Apr 14, 2017 05:59 PM EDT
The electromagnetic railgun is not an object of science fiction after all since the United States Navy fires a projectile using the technology. While the idea of using the electromagnetic railgun in warfare is tempting, it appears that the technology was proposed for scientific purposes instead. While it is not feasible to catapult astronauts with 6 times faster than sound, for now, the technology could be deployed for tossing objects from the space to earth, vice versa.
According to Space, the electromagnetic railgun peaked at Mach 6, which means six times the speed of sound. If astronauts can station at the moon and mine resources, the said speed is just a fraction "slower" than the escape velocity. Theoretically, nonmagnetic payloads from the moon could be tossed to earth.
It is exciting to consider the deployment of the electromagnetic railgun in the moon's surface. Astronauts can mine ore chunks from the cosmic body. Thereafter, the electromagnetic railgun can toss the material into space. Next, these raw materials can be utilized to build space colonies. This idea was first proposed in 1974 by Princeton University professor Gerard O'Neill. When he died in 1992, the idea petered out until recently.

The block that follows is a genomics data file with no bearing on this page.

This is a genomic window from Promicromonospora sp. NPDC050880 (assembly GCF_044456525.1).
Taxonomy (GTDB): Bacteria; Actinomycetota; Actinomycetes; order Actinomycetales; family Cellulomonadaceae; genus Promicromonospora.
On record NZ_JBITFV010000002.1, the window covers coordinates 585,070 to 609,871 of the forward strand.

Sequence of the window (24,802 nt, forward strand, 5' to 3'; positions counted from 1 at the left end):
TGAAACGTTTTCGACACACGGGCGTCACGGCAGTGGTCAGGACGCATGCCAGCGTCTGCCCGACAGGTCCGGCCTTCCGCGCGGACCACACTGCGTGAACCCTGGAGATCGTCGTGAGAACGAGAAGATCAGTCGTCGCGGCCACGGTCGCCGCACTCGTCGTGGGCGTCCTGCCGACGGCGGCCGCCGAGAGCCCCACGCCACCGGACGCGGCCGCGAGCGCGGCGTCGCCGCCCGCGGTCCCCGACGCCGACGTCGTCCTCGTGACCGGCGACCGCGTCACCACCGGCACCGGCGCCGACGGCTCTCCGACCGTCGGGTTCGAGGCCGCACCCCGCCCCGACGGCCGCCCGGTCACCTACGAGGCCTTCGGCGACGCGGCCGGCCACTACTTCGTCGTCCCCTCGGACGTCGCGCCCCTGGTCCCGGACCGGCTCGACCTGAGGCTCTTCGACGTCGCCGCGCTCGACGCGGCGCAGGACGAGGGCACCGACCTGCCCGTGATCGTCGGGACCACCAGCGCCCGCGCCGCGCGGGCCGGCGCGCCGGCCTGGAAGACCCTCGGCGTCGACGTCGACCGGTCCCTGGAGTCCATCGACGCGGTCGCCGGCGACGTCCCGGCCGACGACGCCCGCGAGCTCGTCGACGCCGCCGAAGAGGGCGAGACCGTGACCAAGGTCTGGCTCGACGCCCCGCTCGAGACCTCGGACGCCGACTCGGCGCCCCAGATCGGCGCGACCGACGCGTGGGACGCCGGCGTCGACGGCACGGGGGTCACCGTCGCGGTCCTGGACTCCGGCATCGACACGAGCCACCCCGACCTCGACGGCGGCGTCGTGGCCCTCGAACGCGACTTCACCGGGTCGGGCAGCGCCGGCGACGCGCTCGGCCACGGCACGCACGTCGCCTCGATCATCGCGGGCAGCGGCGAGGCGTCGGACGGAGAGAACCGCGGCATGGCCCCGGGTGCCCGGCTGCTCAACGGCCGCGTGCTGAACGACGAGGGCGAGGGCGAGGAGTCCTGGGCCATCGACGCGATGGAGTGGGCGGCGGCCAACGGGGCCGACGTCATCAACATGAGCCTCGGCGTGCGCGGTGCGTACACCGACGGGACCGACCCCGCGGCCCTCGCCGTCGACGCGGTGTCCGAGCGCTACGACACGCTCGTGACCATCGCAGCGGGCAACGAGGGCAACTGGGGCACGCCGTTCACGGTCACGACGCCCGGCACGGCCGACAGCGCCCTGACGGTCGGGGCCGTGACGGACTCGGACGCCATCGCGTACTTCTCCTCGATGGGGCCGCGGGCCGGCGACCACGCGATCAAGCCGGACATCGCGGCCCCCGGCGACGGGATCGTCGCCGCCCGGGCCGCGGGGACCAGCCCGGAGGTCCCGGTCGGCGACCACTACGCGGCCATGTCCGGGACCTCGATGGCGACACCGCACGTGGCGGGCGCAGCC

However, the electromagnetic railgun is still far from being capable of launching or propelling objects of larger mass like moon ores. The experiment only worked with small projectiles for now. Anything that is larger will require a complicated thermal management and a huge amount of electricity to reach hypervelocity. Wired explained that electromagnetic railgun uses electricity instead of the traditional chemical propellants.
Another issue is the size of the electromagnetic railgun needed to successfully launch a space vehicle. Based on current prototypes, a 160-meter long mass driver is needed. This means a lot of resources and a significant amount of power. Only by then will the electromagnetic railgun breach the 5,300 miles per hour requirement for the escape velocity at the moon.
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